The use of social media is something that defines the current generation of children and young people. Large amounts of social interaction are mediated through it, and its use has been shown to have a significant effect on the potential for mass actions, such as those seen in the uprisings in the Middle-East in 2010 and 2011. No other generation around the world has been so exposed to social as those who are currently coming into maturity, and, as a result, no other generation has been capable of reaping its potential benefits to the same extent as this one. However, alongside these benefits are clear risks. One of the most important of these comes from sex offenders who may use the relative anonymity of social media in order to locate and attempt to exploit vulnerable minors (Rollins, 2015). One of the greatest challenges facing those interested in social media is to develop a system to protect those who need protecting in this situation, while not actively limiting the potential of this media to change the world for the better. This paper will begin by discussing the context within which any restrictions on social media will take place, and it will then actively discuss a plan to ensure the safety of vulnerable individuals.
It is clear that social media has changed the world, both in terms of peoples’ ability to interact with each other from a distance, and also in terms of their ability to perform mass actions. Facebook in particular is something which is embedded in the lives of millions of people around the world and which connects college, high school, jobs and even the military (Westlake, 2008, p. 24). This is something that can clearly be seen to have the potential to change the world for the better. An example of how these changes may come about can be seen in the Arab Spring uprisings in which large groups of people were able to co-ordinate their actions via the websites such as Twitter and Facebook. Osman (2014), notes that the use of this media “enabled large scale meetings and demonstrations to be coordinated and organized in next to no time and with little need for advanced planning’ (p. 880). This ability to co-ordinate in large groups was crucial to the struggle for democracy during these occasions, and it was something that was guaranteed by the free availability of social media technology. Indeed, it is clearly a case that there is a link between the free availability of such media and the democratic values of such a particular country or institution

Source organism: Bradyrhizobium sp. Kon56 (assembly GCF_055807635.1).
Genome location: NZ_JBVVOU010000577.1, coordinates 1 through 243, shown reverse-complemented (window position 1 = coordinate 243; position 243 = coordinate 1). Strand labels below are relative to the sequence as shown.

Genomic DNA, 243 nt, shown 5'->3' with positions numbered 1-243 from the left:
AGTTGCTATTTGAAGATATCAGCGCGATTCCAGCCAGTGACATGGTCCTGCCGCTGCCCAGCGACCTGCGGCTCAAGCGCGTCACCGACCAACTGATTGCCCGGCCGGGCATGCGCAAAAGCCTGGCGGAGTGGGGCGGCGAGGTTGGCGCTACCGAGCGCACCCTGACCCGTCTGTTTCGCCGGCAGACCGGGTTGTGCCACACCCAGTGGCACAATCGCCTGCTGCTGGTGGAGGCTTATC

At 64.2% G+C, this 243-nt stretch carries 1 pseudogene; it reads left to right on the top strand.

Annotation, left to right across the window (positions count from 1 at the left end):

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It is also the case, however, that social media use carries particular risks for minors and that, as a result, has seen many people call for it to be controlled. Several studies have noted that online communication stands to become an inseparable part of what it means for children to communicate in the future and that, without particular guidelines and protections in place, these children may be put at continuous risk of their communication being intercepted and of them being “groomed” by those who seek to take advantage of them (Subrahmanyam & Greenfield, 2008). Bauman (2013) cites research indicating that the relatively small proportion of youths who are both bullies and victims in traditional bullying rises with a 25.7 percent increase when such bullying is taken to the internet. Cyber-victimization was also identified as ranging between 4-21 percent for 2007, 4-53 percent for 2008 and 3-23 percent for cyberbullying. Cyberbullying is identified as being conducted through phones (7 percent), text messages (8 percent) and online bullying (10 percent) amidst differences in general prevalence rates for single cyberbullying encounters (Bauman, 2013). Cited research by Simmons and Bynum (2014) indicate that 28 percent of middle and high school students being bullied during 2011, which highlights an increase in cyberbullying. Most importantly however, are the various tips provided by the authors that administrators can do in the prevention of cyberbullying incidents at school including establishing a school-wide cyberbullying task force (Simmons & Bynum, 2014)